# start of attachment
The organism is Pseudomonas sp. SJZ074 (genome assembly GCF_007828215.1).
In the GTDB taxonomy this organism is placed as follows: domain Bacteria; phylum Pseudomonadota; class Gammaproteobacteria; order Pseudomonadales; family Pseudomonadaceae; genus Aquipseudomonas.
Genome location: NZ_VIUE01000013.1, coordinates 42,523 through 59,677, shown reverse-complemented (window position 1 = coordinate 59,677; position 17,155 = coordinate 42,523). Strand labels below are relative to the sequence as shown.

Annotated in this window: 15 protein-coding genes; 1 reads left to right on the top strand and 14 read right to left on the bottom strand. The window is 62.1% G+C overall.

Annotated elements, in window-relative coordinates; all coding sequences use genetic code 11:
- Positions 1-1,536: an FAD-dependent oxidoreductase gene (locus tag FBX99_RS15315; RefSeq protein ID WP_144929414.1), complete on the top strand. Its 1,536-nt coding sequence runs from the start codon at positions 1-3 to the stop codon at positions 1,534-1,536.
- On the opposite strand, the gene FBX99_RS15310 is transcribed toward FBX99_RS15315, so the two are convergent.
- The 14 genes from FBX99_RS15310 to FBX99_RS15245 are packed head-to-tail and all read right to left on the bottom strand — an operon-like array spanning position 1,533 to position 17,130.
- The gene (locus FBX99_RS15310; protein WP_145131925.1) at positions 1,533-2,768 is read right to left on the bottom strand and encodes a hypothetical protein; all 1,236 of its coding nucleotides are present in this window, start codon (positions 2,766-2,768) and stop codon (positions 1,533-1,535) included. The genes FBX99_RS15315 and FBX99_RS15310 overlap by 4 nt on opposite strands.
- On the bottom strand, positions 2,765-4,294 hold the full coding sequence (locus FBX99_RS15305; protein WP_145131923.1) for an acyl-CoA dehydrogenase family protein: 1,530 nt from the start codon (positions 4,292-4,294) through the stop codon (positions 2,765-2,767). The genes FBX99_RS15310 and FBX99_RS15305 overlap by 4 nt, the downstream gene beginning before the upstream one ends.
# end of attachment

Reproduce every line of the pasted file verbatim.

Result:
The organism is Pseudomonas sp. SJZ074 (genome assembly GCF_007828215.1).
In the GTDB taxonomy this organism is placed as follows: domain Bacteria; phylum Pseudomonadota; class Gammaproteobacteria; order Pseudomonadales; family Pseudomonadaceae; genus Aquipseudomonas.
Genome location: NZ_VIUE01000013.1, coordinates 42,523 through 59,677, shown reverse-complemented (window position 1 = coordinate 59,677; position 17,155 = coordinate 42,523). Strand labels below are relative to the sequence as shown.

Annotated in this window: 15 protein-coding genes; 1 reads left to right on the top strand and 14 read right to left on the bottom strand. The window is 62.1% G+C overall.

Annotated elements, in window-relative coordinates; all coding sequences use genetic code 11:
- Positions 1-1,536: an FAD-dependent oxidoreductase gene (locus tag FBX99_RS15315; RefSeq protein ID WP_144929414.1), complete on the top strand. Its 1,536-nt coding sequence runs from the start codon at positions 1-3 to the stop codon at positions 1,534-1,536.
- On the opposite strand, the gene FBX99_RS15310 is transcribed toward FBX99_RS15315, so the two are convergent.
- The 14 genes from FBX99_RS15310 to FBX99_RS15245 are packed head-to-tail and all read right to left on the bottom strand — an operon-like array spanning position 1,533 to position 17,130.
- The gene (locus FBX99_RS15310; protein WP_145131925.1) at positions 1,533-2,768 is read right to left on the bottom strand and encodes a hypothetical protein; all 1,236 of its coding nucleotides are present in this window, start codon (positions 2,766-2,768) and stop codon (positions 1,533-1,535) included. The genes FBX99_RS15315 and FBX99_RS15310 overlap by 4 nt on opposite strands.
- On the bottom strand, positions 2,765-4,294 hold the full coding sequence (locus FBX99_RS15305; protein WP_145131923.1) for an acyl-CoA dehydrogenase family protein: 1,530 nt from the start codon (positions 4,292-4,294) through the stop codon (positions 2,765-2,767). The genes FBX99_RS15310 and FBX99_RS15305 overlap by 4 nt, the downstream gene beginning before the upstream one ends.